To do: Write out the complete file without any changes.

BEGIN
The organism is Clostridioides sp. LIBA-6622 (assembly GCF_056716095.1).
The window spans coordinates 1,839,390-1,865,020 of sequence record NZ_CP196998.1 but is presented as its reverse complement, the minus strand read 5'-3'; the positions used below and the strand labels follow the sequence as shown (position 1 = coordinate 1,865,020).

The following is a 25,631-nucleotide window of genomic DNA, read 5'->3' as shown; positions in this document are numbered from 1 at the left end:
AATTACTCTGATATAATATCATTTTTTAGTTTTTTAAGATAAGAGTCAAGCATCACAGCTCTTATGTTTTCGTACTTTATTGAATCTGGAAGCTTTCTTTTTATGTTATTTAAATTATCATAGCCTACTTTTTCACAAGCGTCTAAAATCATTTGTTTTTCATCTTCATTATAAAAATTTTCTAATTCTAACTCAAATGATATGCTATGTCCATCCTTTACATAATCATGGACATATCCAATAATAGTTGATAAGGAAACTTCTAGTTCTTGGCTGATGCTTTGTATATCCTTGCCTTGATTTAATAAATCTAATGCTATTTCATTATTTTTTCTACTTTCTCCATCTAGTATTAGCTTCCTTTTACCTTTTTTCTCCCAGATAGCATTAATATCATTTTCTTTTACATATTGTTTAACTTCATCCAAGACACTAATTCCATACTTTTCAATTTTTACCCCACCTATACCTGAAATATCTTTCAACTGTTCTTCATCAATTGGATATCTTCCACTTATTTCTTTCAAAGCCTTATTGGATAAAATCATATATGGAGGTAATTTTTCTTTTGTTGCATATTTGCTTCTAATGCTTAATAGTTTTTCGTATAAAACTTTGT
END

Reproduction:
The organism is Clostridioides sp. LIBA-6622 (assembly GCF_056716095.1).
The window spans coordinates 1,839,390-1,865,020 of sequence record NZ_CP196998.1 but is presented as its reverse complement, the minus strand read 5'-3'; the positions used below and the strand labels follow the sequence as shown (position 1 = coordinate 1,865,020).

The following is a 25,631-nucleotide window of genomic DNA, read 5'->3' as shown; positions in this document are numbered from 1 at the left end:
AATTACTCTGATATAATATCATTTTTTAGTTTTTTAAGATAAGAGTCAAGCATCACAGCTCTTATGTTTTCGTACTTTATTGAATCTGGAAGCTTTCTTTTTATGTTATTTAAATTATCATAGCCTACTTTTTCACAAGCGTCTAAAATCATTTGTTTTTCATCTTCATTATAAAAATTTTCTAATTCTAACTCAAATGATATGCTATGTCCATCCTTTACATAATCATGGACATATCCAATAATAGTTGATAAGGAAACTTCTAGTTCTTGGCTGATGCTTTGTATATCCTTGCCTTGATTTAATAAATCTAATGCTATTTCATTATTTTTTCTACTTTCTCCATCTAGTATTAGCTTCCTTTTACCTTTTTTCTCCCAGATAGCATTAATATCATTTTCTTTTACATATTGTTTAACTTCATCCAAGACACTAATTCCATACTTTTCAATTTTTACCCCACCTATACCTGAAATATCTTTCAACTGTTCTTCATCAATTGGATATCTTCCACTTATTTCTTTCAAAGCCTTATTGGATAAAATCATATATGGAGGTAATTTTTCTTTTGTTGCATATTTGCTTCTAATGCTTAATAGTTTTTCGTATAAAACTTTGT